We interrupt your ongoing abuse of presidential power for drug-sniffing dogs

I’ve been meaning to write a post on this since, oh, well, the article is dated February of this year, and haven’t.  But I just got an email yesterday from a student who wrote a great paper for me years ago on just what a bad job drug-sniffing dogs do, but, alas, our criminal justice system pretends like they are highly accurate.  Radley Balko, of course, is all over this:

Last week, I wrote a post looking at how the criminal justice system operates in an alternate reality, one in which truth isn’t dictated by facts or data, but by precedent and case law. Today, I want to look at a case pending before the Supreme Court that is a great example of the problem. [emphases mine]

At issue in Edstrom v. Minnesota is whether a drug dog’s sniff outside an apartment door constitutes a lawful search under the Fourth Amendment. If it does not, the police would be required to obtain a warrant before using a narcotics-detecting dog in that manner. If it does, then the police could take their dogs up and down apartment complexes the way they sometimes do with school lockers. Over at the legal analysis site Verdict, Cornell University professor Sherry Colb runs through what’s at stake, and offers some informed speculation on what the court may do.

For the purpose of this post, though, I want to focus on what’s missing from Colb’s analysis and, should the Supreme Court decide to hear the case, will almost certainly also be missing from oral arguments, the court’s ruling and most discussion of the case: that narcotics-detecting dogs and their handlers aren’t very good at discerning the presence of illegal drugs. Multiple analyses of drug-dog alerts have consistently shown alarmingly high error rates — with some close to and exceeding 50 percent. In effect, some of these K-9 units are worse than a coin flip…

While dogs are indeed capable of sniffing out illicit drugs, we’ve bred into them another overriding trait: the desire to please. Even drug dogs with conscientious handlers will read their handlers’ unintentional body language and alert accordingly. A 2010 study found that packages designed to trick handlers into thinking there were drugs inside them were much more likely to trigger false alerts than packages designed to trick the dogs. (Police-dog handlers and trainers responded to that study by refusing to cooperate with further research.) Many drug dogs, then, are not alerting to the presence of drugs, but to their handlers’ suspicions about the presence of drugs. And searches based on little more than law enforcement’s suspicions are exactly what the Fourth Amendment is supposed to prevent…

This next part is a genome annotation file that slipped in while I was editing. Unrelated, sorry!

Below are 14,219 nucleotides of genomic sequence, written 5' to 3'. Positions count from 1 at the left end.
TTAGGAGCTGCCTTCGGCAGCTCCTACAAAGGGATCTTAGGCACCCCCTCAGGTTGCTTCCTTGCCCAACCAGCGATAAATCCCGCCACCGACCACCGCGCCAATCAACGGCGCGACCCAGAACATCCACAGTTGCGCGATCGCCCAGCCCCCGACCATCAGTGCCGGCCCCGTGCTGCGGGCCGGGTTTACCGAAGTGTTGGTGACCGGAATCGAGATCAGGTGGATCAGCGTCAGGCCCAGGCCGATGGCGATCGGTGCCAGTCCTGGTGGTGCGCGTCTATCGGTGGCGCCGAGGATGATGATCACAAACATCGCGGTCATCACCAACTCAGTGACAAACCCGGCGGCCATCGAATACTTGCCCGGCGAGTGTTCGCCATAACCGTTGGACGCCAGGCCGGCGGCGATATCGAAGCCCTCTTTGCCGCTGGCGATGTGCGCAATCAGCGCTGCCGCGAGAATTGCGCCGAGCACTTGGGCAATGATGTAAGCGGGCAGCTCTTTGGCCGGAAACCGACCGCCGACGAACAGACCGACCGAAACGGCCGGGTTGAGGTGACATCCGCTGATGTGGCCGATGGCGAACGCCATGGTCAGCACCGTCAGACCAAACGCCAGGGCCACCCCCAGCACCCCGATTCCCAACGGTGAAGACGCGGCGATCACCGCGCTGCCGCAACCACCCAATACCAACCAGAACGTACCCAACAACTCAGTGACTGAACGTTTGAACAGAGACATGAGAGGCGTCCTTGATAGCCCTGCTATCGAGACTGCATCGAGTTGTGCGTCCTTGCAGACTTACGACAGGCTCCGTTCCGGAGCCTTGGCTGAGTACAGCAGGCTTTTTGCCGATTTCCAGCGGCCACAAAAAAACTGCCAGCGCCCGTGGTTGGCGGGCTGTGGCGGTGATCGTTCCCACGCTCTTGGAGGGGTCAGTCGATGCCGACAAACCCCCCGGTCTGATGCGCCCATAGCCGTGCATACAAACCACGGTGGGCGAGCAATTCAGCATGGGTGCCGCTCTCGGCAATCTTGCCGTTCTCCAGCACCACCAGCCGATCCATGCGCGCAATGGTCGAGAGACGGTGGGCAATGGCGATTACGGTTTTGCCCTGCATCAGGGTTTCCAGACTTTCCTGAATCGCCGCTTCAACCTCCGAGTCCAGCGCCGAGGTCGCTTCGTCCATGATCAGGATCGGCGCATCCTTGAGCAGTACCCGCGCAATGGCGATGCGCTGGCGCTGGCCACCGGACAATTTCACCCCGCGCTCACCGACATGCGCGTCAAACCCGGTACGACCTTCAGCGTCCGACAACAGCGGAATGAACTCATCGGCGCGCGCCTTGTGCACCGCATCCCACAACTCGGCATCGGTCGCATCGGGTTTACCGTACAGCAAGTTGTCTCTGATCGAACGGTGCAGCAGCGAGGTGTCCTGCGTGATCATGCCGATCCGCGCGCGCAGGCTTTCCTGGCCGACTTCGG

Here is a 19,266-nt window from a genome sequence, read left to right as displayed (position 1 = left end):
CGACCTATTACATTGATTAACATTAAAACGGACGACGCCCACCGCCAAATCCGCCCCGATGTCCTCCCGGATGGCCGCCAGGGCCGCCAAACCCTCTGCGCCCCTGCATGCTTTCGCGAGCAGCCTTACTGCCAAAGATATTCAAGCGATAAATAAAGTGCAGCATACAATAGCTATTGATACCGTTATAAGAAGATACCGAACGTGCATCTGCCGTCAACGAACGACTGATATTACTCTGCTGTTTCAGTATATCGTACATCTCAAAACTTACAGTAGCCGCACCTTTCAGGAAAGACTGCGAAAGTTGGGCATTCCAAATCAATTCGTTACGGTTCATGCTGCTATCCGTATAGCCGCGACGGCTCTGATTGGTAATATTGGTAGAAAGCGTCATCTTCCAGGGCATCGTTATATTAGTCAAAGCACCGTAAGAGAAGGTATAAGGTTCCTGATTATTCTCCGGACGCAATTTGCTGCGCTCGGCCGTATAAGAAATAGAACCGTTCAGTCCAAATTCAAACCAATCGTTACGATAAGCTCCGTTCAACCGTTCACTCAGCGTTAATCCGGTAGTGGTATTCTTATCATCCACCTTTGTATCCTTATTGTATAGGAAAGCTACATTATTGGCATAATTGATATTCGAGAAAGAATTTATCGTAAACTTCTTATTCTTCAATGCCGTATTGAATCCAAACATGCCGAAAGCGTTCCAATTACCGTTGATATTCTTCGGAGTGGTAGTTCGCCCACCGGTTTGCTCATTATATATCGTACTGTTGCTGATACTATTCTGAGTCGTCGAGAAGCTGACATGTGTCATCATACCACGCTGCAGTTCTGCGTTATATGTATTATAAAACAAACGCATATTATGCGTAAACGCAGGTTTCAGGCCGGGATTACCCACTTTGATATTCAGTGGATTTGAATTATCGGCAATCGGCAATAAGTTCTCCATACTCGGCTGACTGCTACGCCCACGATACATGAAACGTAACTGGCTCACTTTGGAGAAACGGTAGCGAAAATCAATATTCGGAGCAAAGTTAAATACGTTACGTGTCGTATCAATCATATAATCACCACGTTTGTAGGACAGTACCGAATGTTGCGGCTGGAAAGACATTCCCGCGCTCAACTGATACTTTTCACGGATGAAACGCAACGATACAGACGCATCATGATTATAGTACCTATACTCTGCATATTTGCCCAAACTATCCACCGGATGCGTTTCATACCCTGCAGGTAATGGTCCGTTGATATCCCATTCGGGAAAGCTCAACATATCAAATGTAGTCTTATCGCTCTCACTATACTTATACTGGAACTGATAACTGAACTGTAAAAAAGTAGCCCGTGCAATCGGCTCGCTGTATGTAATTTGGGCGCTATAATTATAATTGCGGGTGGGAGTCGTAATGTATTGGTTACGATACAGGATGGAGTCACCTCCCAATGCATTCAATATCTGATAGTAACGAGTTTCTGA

If the Fourth Amendment rights of drug suspects hinge on drug dogs, one would think the accuracy of those dogs would be something the Supreme Court might want to investigate. You’d be wrong

The Harris ruling made these dogs’ real-world accuracy irrelevant. In the alternate reality of the criminal justice system, from 2013 on, any police dog that is “certified” is accurate and reliable — because the Supreme Court says they are.

Two years later, a ruling from the U.S. Court of Appeals for the 7th Circuit stretched the dimensions of this new reality. In United States v. Bentley, the defendant was searched after an alert by a drug dog that had alerted 93 out of every 100 times it sniffed. Why did it alert so often? Perhaps because the drug dog’s handler admitted that he rewarded the dog with a treat only when it alerted. The dog was confirming its owner’s hunches, and getting a treat each time it did. It also had a false positive error rate of 41 percent — 4 out of every 10 drivers searched because of a dog’s alert turned out to be innocent…

And, yet, in our criminal justice system, those searches would not violate the Fourth Amendment rights of the people inside. Because in this reality, the Supreme Court determines what is and isn’t true. And the Supreme Court has said that so long as they’re certified, drug dogs only alert when someone is guilty.

It really is astounding how little science and fact count for in our criminal justice system when weighed against past precedent and a bias towards finality.  And this comes from the very highest levels that the Supreme Court honestly just doesn’t care that drug-sniffing dogs are a horribly blunt and failure-prone instrument.  It’s like if we somehow let police regularly pull over people for speeding with radar guns that had a +/- 20mph error rate and just didn’t care.  But hey, drugs are bad!  Ugh.

About Steve Greene
Professor of Political Science at NC State http://faculty.chass.ncsu.edu/shgreene

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